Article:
The border between the Germanic and Romanesque cultures in Europe cut small Belgium in half. In the north of Belgium (Flanders), the inhabitants speak Dutch; in the south (Wallonia), they speak French. Brussel, the capital inhabited by both cultures, is located in the middle of federal Belgium. Finally, there is the small German-speaking Community in the southeast of the country.
Flanders is part of Belgium. In Belgium, three official languages are acknowledged: Dutch, French and German. So Flemings are in any case used to be confronted with different languages. Moreover, throughout its history, the geographical area of modern Flanders has been governed by a variety of rulers (Austrians, Spaniards, French). These historical developments and influences did bring about a multilingual situation in Flanders.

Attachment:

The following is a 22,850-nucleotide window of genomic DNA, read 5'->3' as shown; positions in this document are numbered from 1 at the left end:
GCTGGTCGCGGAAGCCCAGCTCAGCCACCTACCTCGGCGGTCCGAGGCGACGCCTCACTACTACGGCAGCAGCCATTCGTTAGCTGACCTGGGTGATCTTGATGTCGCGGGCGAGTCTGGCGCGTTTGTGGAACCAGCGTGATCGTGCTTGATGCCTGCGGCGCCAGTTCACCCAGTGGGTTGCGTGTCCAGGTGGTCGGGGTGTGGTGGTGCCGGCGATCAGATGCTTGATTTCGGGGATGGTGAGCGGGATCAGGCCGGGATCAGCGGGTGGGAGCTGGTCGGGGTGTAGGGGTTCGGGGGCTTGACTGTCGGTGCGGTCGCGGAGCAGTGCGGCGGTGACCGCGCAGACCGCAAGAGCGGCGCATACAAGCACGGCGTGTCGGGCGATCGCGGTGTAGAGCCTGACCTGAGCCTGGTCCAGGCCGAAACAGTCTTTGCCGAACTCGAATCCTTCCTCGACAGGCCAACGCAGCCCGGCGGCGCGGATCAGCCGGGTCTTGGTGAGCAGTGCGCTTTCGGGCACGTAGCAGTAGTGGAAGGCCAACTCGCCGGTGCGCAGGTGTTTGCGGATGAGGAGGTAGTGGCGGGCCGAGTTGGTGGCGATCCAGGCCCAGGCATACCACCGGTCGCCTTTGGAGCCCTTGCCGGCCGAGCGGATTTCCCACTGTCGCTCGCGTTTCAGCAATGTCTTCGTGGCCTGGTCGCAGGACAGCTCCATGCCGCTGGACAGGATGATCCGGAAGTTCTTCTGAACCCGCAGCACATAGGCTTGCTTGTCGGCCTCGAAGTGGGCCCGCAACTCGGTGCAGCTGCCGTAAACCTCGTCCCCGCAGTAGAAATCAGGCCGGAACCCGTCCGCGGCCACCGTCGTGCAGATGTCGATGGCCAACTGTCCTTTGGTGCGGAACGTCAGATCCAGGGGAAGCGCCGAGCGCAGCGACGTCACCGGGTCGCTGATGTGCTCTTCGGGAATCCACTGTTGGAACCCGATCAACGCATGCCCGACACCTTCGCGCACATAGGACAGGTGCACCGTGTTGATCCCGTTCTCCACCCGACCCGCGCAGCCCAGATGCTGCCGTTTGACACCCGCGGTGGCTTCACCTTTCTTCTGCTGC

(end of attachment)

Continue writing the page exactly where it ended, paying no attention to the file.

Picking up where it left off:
What's more, Flanders is surrounded by world languages: English, French and German. These languages are widely spoken. Abundant access to both printed and televised media from France, the UK, Germany and other international sources makes Flemings receptive to foreign languages. Also the Flemish education emphasises its pupils' active learning of foreign languages. The school curriculum sets aside a considerable amount of time for a second and often third language.
People from Flanders have a widespread knowledge of other languages. This involves a better understanding of different viewpoints and constitutes a major asset and advantage.